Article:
The one saving grace for trustees is that with the duty of prudent investment, Trustees will always be judged on their conduct rather than the results achieved. In judging compliance with the duty, the Court will apply the relevant standards for the period and will not employ the wisdom of hindsight. Therefore it is important to document the reasons for the decisions reached at that time.

Trustees must also not delegate to another person. If they leave the management in the hands of a co-trustee or another person (such as an investment adviser) they will be as liable for the bad decisions of their co-trustees as if they had taken the decisions themselves.

On the other hand, they are also under a duty to take advice if they lack the knowledge or ability to do something that is required. Ignorance is no excuse. This duty is relevant to many trustee investment decisions, as few family trustees could hold themselves out as having expertise across the range of investment options (and not just investment in a single asset class such as property or shares)

On the surface, the duty not to delegate seems to conflict with the duty to take advice. However, in reality the two complement each other, and require a balancing act. Trustees may be obliged to seek advice, but they cannot let the adviser make any decisions. A trustee must make the ultimate decisions about the investment, even if guided by the advice he or she receives.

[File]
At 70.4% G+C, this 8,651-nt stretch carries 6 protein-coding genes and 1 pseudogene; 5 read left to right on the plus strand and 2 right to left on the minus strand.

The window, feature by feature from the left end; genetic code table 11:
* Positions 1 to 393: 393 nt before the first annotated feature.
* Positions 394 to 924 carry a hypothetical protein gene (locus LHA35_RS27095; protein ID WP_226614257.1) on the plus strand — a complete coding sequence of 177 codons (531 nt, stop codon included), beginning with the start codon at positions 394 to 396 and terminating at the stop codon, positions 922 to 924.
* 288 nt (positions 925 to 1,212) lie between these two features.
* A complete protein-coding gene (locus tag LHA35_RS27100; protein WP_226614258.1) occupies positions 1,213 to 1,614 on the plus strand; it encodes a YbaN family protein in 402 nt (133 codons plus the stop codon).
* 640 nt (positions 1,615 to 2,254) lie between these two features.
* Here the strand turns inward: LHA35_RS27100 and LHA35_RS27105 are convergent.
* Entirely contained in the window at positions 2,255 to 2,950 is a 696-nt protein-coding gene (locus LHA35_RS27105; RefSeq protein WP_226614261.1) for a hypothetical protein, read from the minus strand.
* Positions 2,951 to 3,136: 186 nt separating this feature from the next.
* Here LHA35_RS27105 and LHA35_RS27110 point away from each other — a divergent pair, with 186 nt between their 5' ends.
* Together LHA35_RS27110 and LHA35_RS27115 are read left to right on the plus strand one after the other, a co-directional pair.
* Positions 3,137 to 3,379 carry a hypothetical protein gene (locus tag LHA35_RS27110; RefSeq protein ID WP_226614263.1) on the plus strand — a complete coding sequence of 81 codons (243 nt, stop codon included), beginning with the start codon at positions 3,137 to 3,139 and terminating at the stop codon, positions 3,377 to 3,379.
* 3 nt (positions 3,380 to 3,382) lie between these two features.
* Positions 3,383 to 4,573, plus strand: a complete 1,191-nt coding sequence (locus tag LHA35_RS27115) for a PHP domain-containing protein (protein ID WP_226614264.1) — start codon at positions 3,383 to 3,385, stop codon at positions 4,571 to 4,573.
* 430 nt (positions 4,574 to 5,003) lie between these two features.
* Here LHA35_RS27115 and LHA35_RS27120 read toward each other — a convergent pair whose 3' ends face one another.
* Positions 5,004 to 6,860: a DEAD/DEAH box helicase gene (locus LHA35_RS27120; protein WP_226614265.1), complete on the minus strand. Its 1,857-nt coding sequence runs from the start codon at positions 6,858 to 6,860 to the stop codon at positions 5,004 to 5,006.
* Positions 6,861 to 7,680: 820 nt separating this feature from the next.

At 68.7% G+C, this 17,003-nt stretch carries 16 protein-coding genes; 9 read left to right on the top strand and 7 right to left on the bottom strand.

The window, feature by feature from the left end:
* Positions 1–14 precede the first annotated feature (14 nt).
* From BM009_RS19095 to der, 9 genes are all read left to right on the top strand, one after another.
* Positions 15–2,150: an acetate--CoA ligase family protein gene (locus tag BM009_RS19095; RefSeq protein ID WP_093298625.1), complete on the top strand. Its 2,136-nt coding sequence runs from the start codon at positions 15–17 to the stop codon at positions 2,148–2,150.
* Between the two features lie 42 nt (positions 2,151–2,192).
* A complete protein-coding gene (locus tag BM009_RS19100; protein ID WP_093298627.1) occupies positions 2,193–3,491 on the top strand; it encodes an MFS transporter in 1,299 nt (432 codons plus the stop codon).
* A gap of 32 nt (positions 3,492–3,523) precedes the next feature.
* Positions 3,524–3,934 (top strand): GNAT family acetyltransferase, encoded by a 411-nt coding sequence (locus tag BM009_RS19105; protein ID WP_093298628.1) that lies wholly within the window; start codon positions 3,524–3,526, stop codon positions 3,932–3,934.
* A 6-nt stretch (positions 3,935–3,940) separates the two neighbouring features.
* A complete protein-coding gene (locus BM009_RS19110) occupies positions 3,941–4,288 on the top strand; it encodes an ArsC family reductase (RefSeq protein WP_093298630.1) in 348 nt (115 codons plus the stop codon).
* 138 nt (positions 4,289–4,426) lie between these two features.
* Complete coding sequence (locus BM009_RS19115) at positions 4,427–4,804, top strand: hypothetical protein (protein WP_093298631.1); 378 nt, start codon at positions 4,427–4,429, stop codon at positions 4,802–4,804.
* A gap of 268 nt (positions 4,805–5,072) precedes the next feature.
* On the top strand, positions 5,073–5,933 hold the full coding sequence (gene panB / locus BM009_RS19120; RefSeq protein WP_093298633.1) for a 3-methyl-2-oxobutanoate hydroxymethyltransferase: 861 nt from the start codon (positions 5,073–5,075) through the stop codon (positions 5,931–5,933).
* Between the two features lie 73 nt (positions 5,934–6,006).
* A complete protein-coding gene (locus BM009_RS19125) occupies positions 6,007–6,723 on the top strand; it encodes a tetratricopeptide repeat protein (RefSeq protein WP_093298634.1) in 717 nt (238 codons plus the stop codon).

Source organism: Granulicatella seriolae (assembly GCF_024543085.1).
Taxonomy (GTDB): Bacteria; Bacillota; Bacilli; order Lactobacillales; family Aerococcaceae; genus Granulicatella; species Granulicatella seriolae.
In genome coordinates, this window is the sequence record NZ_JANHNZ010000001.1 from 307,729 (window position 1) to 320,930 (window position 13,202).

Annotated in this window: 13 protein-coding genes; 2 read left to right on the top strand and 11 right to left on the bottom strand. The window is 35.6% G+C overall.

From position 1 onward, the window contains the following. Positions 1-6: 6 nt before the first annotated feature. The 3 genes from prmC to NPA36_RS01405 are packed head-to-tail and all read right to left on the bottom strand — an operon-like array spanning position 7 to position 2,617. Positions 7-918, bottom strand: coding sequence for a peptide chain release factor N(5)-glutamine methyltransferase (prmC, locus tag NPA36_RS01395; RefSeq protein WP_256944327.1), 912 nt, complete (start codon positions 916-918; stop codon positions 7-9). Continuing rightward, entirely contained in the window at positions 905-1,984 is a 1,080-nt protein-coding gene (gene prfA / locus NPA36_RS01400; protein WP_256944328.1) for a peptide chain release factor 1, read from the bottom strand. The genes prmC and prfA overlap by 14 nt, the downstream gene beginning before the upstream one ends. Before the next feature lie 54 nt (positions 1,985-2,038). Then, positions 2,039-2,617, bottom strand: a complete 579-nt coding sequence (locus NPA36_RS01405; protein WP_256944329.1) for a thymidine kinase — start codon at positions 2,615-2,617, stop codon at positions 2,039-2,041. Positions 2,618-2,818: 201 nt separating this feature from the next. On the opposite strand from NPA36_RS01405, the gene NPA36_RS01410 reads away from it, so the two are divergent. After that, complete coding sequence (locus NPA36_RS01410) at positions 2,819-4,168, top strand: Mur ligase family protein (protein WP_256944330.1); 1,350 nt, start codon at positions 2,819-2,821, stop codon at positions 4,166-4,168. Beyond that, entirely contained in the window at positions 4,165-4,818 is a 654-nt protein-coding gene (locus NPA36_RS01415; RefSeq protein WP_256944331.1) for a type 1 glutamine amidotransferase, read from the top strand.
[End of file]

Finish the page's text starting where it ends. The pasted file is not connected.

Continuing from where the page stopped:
While taking advice will not excuse the trustees from any liability, it is a prudent step in reducing risk. The onus is on trustees to carefully scrutinise the skills, qualifications and experience of potential advisers. Given some recent experiences, trustees should also assess and request continuous disclosure of the independence of the adviser from the investment products they are recommending.

Gone are the days when a trustee could get away with a "set and forget" approach. Modern circumstances require the modern trustee to come to grips with the complex range of investment options available today, and to regularly monitor, review and reconsider the decisions they have made.

Trustees are also expected to consider diversifying investments to minimise risk and to preserve the capital of the fund.

However, diversification like any investment strategy has its benefits and its costs. Any benefits diminish after a certain number of investments and with smaller amounts of capital. It needs to be weighed against the costs of an extensively diversified portfolio. The purpose and the duration of the trust, and the needs of the beneficiaries will be relevant to the decision whether to diversify.

Any diversification would normally include a range of more common investment types spread over the usual asset classes - given that the duty to invest prudently is generally more conservative than an individual's investment style. Investment of trust funds exclusively in exotic investment assets - that are, perhaps, the "pet" of certain trustees - at the expense of a spread of investments over more usual asset classes is likely to expose trustees in the long run.

Sourced from Duncan Cotterill - Lawyers
Disclaimer: the content of this article is general in nature and not intended as a substitute for specific professional advice on any matter and should not be relied upon for that purpose.